Culture Emotional Work

Day 1266 and Advice Is A Form of Nostalgia

There was a Baz Luhrmann song “Everybody’s Free” that became popular at graduations for millennials. It was delivered as advice for the class of 99 and became a cheesy but heartfelt touchstone for many millennials celebrations.

It is a tearjerker and contains some useful insights on nostalgia and advice.

Be careful whose advice you buy but be patient with those who supply it
Advice is a form of nostalgia, dispensing it is a way of fishing the past
From the disposal, wiping it off, painting over the ugly parts
And recycling it for more than it’s worth

But trust me on the sunscreen

Everybody’s Free

I had sunscreen on my mind when consider its wisdom, I was trying on a new SPF tinted moisturizer as I dragged through my morning routine tired from 3 weeks of Covid. I tweeted a one off idle thought about the nostalgic advice I’d been given about how to live my life.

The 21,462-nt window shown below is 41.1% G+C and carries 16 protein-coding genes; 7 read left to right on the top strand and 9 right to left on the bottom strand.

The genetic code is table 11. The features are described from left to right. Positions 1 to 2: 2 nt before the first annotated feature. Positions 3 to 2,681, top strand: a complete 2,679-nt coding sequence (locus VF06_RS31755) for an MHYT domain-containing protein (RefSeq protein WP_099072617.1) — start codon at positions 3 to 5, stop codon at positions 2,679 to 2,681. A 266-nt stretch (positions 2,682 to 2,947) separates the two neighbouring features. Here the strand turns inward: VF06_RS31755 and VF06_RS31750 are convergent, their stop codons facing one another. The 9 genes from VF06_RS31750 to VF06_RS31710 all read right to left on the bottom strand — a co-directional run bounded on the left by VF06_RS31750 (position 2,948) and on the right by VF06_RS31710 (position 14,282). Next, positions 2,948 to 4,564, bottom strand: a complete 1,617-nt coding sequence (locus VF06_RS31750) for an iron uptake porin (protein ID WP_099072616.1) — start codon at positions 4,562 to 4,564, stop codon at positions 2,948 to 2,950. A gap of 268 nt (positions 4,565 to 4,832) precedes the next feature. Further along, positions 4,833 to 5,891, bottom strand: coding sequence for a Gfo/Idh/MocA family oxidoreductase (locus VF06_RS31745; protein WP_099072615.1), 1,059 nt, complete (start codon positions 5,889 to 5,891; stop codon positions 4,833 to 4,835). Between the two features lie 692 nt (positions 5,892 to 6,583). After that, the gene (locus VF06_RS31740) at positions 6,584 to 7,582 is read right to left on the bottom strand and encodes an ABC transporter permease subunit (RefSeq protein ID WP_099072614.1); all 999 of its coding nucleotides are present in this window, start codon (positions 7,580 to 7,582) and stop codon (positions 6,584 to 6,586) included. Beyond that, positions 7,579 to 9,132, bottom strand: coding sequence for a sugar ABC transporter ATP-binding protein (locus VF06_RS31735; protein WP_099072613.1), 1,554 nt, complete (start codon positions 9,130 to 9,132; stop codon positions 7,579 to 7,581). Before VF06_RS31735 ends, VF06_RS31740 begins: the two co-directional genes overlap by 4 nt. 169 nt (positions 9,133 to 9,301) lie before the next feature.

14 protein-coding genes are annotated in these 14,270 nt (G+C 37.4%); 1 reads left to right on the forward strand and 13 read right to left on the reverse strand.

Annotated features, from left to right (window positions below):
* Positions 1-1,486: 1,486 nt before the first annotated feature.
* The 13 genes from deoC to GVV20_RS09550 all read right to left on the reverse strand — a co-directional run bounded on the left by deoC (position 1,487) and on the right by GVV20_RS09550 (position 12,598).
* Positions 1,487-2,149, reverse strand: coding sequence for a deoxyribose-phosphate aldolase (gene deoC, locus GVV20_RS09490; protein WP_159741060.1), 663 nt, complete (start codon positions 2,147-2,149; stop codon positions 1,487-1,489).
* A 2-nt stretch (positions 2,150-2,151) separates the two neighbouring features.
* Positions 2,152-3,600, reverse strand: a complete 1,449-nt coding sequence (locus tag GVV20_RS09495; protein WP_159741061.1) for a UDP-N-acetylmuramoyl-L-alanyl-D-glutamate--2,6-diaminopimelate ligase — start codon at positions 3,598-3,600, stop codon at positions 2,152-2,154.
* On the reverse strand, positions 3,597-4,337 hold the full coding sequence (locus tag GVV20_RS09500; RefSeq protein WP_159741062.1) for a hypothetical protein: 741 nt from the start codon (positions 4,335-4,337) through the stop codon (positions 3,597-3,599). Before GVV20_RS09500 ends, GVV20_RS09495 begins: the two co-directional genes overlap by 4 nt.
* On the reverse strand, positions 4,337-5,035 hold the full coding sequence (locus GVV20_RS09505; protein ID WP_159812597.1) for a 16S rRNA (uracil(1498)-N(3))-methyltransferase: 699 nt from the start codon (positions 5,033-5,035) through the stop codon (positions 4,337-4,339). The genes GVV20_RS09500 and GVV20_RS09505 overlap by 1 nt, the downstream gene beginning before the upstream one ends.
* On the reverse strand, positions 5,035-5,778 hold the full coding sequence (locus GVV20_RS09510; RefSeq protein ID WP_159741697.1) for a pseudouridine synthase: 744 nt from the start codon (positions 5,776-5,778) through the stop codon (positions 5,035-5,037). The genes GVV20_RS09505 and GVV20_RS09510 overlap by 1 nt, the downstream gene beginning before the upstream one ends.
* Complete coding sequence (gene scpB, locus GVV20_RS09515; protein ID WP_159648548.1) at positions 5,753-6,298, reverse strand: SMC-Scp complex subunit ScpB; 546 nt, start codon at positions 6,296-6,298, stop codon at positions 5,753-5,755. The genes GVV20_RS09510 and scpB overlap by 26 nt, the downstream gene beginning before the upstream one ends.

It’s amusing to me that two of the biggest cultural trends for women in the 2010s, Marie Kondo’s “spark joy cleaning” and Sheryl Sanders’s “Lean In” got immediately tossed the moment their life circumstances changed.

If there is one thing the internet agrees on it’s that life is always more complicated than 140 characters. Coming to terms with we feel about the advice and cultural stories we were told is a touchy subject online. Even more so when it comes to what women should be doing.

We all have ideas about how we should be living that come up hard against the realities. It’s a comfort to think anyone has living figured out. So much has changed and at such a rapid pace that we are looking for new scripts. It can be kind when someone offers you a solution. Let us take what lessons we can from the past as we seek the future.